Ever been side-eyes by a white ibis? I have.

That evening, I returned to Kiptopeke State Park to catch some sleep before venturing off to Cape Charles Natural Area Preserve the following morning. I awoke to trills and whinnies of screech owls outside my tent. In the distance I could also hear the “who-cooks-for-you” call of a barred owl. Already, I knew this would be another grand day of adventures.

Cape Charles Natural Area is a lovely little spot with several boardwalk trails that lead down to the beach, though there is no direct beach access. A small portion of the trail is directly beside the parking area and provided the best wildlife viewing during my visit. I watched warblers and catbirds dart between boardwalk rails and into trees so quickly that I feel fortunate to have stolen a few photos of them.

The Eastern Shore of Virginia National Wildlife Refuge was my final stop on the Eastern Shore VBWT loop. I parked at the Eastern Shore of Virginia Welcome Center and began the trail at the back of the parking lot. The hike provided educational markers about flora and fauna found in the area, but my favorite was one that explained this area is a known rest area for birds during migration. How fitting, then, that the refuge is located behind a rest area for humans traveling as well.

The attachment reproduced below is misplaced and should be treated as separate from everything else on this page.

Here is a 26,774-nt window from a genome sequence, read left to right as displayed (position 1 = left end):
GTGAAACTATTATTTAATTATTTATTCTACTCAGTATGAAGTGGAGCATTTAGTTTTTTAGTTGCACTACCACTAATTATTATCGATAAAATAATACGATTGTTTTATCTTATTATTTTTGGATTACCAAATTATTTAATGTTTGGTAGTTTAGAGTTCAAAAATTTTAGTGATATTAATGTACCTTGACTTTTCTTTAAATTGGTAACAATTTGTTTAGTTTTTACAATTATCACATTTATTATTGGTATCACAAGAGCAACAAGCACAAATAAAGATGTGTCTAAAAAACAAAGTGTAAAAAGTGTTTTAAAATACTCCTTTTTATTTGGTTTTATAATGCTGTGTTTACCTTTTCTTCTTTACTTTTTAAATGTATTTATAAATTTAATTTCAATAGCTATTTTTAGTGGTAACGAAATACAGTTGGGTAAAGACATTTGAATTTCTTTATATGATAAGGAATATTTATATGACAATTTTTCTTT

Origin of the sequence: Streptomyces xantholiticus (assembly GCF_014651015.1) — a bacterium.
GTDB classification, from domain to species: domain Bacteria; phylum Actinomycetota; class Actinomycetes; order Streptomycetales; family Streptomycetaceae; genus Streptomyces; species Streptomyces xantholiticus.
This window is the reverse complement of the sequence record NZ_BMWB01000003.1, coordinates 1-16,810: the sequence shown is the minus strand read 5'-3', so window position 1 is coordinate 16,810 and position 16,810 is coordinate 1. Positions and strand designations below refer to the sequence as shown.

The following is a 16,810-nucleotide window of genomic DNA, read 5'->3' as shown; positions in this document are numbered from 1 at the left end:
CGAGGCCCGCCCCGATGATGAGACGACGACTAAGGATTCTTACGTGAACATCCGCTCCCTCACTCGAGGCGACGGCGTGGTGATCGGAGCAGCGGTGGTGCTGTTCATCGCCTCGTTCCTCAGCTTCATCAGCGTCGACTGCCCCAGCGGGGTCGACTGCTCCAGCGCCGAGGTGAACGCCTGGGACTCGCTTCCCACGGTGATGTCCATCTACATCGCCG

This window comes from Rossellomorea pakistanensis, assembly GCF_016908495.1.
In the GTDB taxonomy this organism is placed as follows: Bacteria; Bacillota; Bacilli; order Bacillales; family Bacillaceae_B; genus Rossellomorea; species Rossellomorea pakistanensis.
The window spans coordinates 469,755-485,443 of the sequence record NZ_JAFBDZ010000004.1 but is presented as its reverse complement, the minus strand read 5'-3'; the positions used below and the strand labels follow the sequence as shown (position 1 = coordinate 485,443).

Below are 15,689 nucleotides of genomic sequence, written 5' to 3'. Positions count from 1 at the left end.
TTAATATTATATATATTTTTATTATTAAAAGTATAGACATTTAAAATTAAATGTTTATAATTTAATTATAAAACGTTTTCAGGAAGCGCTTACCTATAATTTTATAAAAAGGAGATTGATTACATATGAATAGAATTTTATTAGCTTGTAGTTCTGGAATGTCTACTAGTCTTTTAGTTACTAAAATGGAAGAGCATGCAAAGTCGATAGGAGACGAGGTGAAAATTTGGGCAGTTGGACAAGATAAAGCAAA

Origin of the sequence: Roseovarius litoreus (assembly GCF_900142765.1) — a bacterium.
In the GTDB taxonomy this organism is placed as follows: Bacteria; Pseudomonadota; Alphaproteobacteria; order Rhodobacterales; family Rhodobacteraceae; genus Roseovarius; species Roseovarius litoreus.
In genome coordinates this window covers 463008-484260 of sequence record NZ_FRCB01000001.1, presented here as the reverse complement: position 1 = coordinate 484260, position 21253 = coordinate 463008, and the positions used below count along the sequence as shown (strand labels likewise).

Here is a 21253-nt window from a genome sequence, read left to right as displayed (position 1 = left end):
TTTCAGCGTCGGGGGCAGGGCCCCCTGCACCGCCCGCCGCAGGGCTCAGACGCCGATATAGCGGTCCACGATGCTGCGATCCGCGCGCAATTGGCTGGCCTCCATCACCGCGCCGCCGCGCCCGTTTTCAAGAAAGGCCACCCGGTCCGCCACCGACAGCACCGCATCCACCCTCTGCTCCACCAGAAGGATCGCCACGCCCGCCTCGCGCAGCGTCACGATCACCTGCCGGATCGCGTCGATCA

After exploring the remains of Fort John Custis, I followed the trail to a small boarded overlook with a grand view of the ocean beyond wetlands. It was here that an osprey put on quite a show for me and another woman who was quietly watching. It glided with ease across the sky, swooping low and cruising high. Just when we thought we had lost sight of the osprey, we heard the tree branches just above us crackle under its talons. No idea if it was crashing through the tree or had landed there, but it gave us both a scare!

The ospreys soaring above were striking.

This is the first time I’ve visited the coast in fall and I now understand the excitement of birdwatchers. What a joy to watch smaller birds like warblers quickly dancing and larger birds like eagles soaring with ease during fall migration. My new friend Jenny shared that she had just visited a different hawk watch event near Shenandoah National Park, closer to my home. I asked if she had a chance to visit the park and she gleefully shared that she snuck away from birdwatching to enjoy a bit of Shenandoah. A seasoned hiker of the national park myself, I think I may have to sneak away from a hike to a few hawk watch events next year.

Explore the Wild with Meg Raynes


Meg Raynes is a hiker, traveler, photographer, and teacher.

If you would like to follow along as she explores the Virginia Bird and Wildlife Trail, then make sure to subscribe to DWR’s Notes From the Field newsletter.

You can see more of Meg’s plant and animal observations during her adventures by following her on iNaturalist.

Follow Meg on Instagram @meg.does.a.hike to see all of her wonderful photography.

  • October 20, 2022